Few hobbies one can practice in their daily routine
Some of the most popular hobbies for mental health include:
- Sports and Exercise
The benefits of exercise for mental health are numerous. It causes the release of endorphins in the brain, which increase feelings of happiness and lessen anxiety and depressive symptoms. Cardio exercises like biking, jogging, and walking are excellent for both your physical and emotional well-being.
Yoga is a holistic discipline that maintains both physical and mental alignment. In addition to lowering stress, it can increase the flow of feel-good hormones like serotonin, dopamine, oxytocin, and endorphins.
- Listening to Music
Mental health is significantly impacted by music. Anxiety and stress can be reduced by listening to music. It may also evoke pleasant emotions and recollections.
- Playing an instrument
Learning to play an instrument can give you a sense of success and happiness. Playing instruments like the tabla, guitar, Casio, etc. can ease sadness, anxiety, and stress. It can be a fantastic mood-altering substance that boosts excitement, vitality, and happiness while easing the symptoms of sadness, weariness, irritability, and disorientation.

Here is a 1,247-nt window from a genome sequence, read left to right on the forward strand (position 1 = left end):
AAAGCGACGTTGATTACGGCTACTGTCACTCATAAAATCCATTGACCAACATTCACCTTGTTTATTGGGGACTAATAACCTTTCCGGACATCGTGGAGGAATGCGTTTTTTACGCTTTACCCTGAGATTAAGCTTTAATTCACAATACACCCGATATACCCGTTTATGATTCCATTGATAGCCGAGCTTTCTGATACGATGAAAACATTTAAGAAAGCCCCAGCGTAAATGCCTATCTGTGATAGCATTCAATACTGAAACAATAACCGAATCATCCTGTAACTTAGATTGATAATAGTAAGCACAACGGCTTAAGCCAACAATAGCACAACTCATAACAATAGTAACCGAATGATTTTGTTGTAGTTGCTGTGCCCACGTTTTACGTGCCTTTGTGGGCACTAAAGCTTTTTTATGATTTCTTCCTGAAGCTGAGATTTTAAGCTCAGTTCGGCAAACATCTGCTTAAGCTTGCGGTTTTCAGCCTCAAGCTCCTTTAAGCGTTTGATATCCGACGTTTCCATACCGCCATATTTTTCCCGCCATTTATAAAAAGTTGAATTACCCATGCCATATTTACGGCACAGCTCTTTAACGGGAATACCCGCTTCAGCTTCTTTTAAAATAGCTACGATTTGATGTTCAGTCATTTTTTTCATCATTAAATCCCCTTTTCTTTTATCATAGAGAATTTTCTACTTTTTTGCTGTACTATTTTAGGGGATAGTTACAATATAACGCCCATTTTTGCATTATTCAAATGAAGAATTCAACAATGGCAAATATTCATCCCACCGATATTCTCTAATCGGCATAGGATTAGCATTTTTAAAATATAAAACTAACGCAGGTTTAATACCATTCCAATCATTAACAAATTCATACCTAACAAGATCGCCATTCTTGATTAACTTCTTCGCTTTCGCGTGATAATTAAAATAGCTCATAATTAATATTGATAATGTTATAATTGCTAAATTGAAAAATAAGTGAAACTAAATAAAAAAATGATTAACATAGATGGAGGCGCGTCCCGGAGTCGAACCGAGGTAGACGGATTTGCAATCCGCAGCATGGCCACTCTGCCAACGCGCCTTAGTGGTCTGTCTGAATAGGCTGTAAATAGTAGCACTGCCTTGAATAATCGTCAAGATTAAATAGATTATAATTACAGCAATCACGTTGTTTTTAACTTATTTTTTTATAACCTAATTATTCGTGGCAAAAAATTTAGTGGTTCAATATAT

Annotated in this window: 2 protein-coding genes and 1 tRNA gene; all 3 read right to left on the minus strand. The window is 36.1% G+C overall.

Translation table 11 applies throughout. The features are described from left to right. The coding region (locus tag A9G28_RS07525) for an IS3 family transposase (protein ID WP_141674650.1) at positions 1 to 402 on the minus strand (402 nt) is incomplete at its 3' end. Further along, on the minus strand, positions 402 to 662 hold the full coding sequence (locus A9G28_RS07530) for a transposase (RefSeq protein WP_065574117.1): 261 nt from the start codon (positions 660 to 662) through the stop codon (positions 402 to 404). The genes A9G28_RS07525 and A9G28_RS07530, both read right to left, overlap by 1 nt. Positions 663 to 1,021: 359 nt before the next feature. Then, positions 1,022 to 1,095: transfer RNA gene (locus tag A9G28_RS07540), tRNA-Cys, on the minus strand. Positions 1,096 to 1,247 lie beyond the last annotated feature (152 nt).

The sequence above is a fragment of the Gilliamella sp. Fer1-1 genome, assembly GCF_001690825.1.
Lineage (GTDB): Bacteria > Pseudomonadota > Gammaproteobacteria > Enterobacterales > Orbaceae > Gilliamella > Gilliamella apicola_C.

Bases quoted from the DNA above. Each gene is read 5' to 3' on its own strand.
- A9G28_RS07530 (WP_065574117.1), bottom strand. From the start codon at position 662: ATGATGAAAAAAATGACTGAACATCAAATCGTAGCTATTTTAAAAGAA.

Making your favourite cuisine with awareness can help you relax and feel better. Some individuals claim that experimenting with various recipes and baking in their spare time has helped them mentally.
- Drawing, Painting and Pottery
Engaging in creative pursuits like painting, pottery, carving, or drawing can reduce tension and encourage mental peace. It is quite calming and serves as a great diversion from daily life. You don’t need to be a skilled painter to take advantage of what this pastime has to offer.
You can gain new perspectives on the environment by disconnecting from technology. The practice of photography can induce contemplative states in a person. You feel calmer from the inside out when you take pictures and interact with the outside world and environment.
Reading is a soothing pastime that may help you forget about any tension in your life and take you to a different universe made up of book pages and your imagination.
- Journaling or Writing
Writing down your ideas in a journal or piece of paper, or creating a poem or narrative, has a calming effect on the senses. It also serves as a means of reflection and mental stillness.
You can control your anxiety and depressive symptoms and reduce stress by keeping a journal. Additionally, keeping a journal enables you to recognise and address any circumstances in your life that are contributing to stress, sadness, or anxiety. This then enables you to build a strategy for handling any challenging circumstances that might be endangering your mental health.
Gardening and being around plants can both be beneficial for mental health. You can start with taking care of house plants or succulents if you’d prefer to garden gradually. It also fosters patience while enhancing focus and attention to finer details.